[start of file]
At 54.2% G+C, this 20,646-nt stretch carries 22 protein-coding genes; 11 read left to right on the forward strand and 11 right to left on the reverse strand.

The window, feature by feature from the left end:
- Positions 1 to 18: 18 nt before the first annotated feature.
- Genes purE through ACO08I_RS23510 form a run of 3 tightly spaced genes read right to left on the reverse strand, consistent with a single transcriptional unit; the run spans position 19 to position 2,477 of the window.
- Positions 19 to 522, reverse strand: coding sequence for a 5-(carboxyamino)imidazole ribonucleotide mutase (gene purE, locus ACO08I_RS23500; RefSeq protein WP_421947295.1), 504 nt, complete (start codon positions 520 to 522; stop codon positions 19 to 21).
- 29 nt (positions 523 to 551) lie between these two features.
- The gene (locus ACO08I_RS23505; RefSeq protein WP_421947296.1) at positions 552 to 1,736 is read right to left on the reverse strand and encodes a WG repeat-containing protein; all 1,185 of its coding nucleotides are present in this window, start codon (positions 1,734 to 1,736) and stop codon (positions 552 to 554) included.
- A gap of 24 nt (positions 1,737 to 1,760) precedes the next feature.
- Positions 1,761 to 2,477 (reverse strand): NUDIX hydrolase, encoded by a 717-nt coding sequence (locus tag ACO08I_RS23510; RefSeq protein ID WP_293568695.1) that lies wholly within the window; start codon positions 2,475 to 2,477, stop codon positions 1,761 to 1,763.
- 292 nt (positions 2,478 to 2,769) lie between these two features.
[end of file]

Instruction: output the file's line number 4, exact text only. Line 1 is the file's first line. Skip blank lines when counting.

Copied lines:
- Genes purE through ACO08I_RS23510 form a run of 3 tightly spaced genes read right to left on the reverse strand, consistent with a single transcriptional unit; the run spans position 19 to position 2,477 of the window.